Egypt-Iran relation but Morsi needs to consider Egypt’s relation with Saudi Arabia - etc.
Egypt hardly seems to be rushing into Iran’s arms, however. Ali underlined that Morsi was visiting solely for the nonaligned summit and would not be holding bilateral talks with the Iranians. That may be in part an attempt to reassure Saudi Arabia, Iran’s top Gulf rival. Saudi Arabia has long been an opponent of Morsi’s Muslim Brotherhood and has been suspicious of his rise to power.
But Morsi also is seeking to spearhead a new peace initiative for Syria’s escalating civil war. Earlier this month, he included Iran in a proposed four-nation contact group with Egypt, Turkey and Saudi Arabia. His upcoming talks in Tehran on Syria, however, have already been dismissed by Syrian rebels as a dead end because of Iran’s inclusion.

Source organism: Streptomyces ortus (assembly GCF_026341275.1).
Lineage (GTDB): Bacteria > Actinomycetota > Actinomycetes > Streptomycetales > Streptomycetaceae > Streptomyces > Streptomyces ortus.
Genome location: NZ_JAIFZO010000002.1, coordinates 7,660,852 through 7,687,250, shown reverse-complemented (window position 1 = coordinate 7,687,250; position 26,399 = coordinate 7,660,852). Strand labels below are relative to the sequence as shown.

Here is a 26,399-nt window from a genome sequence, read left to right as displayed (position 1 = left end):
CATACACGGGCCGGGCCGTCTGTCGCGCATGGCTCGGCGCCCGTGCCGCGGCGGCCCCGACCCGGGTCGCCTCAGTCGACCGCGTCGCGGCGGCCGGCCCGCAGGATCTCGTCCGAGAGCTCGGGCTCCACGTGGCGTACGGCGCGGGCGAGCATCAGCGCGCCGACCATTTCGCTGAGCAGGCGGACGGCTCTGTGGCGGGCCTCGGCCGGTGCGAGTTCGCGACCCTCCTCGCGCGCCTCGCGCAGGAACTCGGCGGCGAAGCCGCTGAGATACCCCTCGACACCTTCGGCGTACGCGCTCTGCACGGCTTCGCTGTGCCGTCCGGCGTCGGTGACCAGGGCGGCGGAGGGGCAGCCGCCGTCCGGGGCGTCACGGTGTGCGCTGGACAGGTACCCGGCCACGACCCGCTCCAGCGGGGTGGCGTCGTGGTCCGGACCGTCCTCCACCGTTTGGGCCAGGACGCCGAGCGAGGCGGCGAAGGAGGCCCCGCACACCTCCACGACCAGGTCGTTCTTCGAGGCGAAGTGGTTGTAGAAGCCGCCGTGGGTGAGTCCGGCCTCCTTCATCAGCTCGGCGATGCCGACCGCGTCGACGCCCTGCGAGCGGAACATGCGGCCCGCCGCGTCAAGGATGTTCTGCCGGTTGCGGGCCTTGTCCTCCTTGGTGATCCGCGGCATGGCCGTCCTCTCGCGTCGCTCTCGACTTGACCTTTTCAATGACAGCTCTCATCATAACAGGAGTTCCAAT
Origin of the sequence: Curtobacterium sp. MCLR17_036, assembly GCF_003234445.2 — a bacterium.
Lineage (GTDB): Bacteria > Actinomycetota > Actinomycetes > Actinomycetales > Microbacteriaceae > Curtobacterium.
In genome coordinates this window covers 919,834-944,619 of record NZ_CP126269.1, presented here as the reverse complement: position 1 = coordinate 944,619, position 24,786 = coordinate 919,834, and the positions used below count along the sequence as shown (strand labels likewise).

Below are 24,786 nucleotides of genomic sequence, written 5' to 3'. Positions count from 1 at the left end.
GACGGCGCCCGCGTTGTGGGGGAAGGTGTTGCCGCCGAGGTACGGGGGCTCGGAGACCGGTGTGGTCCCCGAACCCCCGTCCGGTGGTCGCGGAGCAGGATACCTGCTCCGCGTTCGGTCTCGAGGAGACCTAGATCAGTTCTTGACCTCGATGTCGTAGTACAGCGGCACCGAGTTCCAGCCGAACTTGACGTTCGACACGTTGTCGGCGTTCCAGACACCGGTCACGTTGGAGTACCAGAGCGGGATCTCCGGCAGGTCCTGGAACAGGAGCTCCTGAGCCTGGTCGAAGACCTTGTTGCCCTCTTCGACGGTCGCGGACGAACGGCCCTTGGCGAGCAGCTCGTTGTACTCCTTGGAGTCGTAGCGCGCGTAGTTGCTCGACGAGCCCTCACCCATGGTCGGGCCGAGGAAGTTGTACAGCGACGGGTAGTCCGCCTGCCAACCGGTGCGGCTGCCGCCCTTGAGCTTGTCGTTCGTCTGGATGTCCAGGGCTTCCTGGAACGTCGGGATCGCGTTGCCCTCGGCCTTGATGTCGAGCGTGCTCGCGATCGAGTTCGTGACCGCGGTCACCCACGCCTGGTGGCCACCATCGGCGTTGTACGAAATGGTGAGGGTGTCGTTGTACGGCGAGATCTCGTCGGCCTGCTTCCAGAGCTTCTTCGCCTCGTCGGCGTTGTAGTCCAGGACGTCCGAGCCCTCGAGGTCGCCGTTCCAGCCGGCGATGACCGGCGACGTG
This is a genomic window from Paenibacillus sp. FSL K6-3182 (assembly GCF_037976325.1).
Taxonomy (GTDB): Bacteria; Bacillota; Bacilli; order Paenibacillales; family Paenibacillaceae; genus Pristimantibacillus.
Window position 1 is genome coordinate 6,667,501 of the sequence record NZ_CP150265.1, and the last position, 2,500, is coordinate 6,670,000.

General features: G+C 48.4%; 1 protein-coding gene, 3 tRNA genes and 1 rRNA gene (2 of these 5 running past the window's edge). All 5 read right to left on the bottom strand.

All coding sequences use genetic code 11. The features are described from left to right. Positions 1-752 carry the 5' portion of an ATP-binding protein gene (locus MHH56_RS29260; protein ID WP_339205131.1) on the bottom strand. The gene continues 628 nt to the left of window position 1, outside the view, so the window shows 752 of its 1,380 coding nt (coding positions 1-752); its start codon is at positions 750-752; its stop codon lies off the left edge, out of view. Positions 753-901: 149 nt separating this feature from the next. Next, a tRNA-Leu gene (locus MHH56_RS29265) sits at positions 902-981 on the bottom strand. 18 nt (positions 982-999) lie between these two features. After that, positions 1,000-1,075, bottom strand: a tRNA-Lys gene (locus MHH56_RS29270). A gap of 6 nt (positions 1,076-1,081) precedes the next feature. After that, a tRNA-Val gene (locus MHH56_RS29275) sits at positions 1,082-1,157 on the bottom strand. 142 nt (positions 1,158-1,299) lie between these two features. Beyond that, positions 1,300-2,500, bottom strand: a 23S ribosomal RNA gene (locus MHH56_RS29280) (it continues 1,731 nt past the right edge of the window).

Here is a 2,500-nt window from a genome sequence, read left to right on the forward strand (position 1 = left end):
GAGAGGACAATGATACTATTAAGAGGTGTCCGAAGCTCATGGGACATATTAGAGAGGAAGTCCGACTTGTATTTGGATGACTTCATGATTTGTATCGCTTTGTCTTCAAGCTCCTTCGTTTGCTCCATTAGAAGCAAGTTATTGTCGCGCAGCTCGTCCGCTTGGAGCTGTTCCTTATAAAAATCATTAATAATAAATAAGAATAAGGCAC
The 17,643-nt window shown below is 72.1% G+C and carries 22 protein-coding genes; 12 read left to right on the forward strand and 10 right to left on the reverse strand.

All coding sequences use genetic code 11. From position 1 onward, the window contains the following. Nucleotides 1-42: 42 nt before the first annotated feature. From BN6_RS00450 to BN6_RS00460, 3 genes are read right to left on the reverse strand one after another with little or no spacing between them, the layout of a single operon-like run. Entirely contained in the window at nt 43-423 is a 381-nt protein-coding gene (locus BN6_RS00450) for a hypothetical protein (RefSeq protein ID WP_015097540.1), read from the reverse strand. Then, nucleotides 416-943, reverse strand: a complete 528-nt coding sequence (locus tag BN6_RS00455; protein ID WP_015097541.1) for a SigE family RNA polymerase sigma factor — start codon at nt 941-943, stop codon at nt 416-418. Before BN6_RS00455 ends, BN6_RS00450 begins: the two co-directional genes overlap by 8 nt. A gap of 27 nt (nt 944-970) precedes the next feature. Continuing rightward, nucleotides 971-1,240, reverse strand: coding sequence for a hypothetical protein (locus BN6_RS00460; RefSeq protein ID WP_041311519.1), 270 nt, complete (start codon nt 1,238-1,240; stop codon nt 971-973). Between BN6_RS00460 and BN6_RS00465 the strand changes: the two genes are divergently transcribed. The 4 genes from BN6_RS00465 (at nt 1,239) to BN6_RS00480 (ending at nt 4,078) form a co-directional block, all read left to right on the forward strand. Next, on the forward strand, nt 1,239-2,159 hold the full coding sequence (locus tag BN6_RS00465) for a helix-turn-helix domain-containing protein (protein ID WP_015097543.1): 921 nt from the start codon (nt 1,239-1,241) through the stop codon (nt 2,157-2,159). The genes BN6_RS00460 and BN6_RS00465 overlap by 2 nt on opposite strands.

Abdelbaset Sieda, head of the rebel Syrian National Council, said Iran was “part of the problem and not part of the solution … and cannot possibly be impartial in any initiative.” Rebels also hold 48 Iranian men taken captive earlier this month near Damascus.
Hamid Reza Shoukouhi, editor of Iran’s independent Mardomsalari newspaper, believes that while Egypt and Iran could make some headway toward better ties, issues such as Syria show serious divides. “Iran’s main policies will not change in short term,” he said.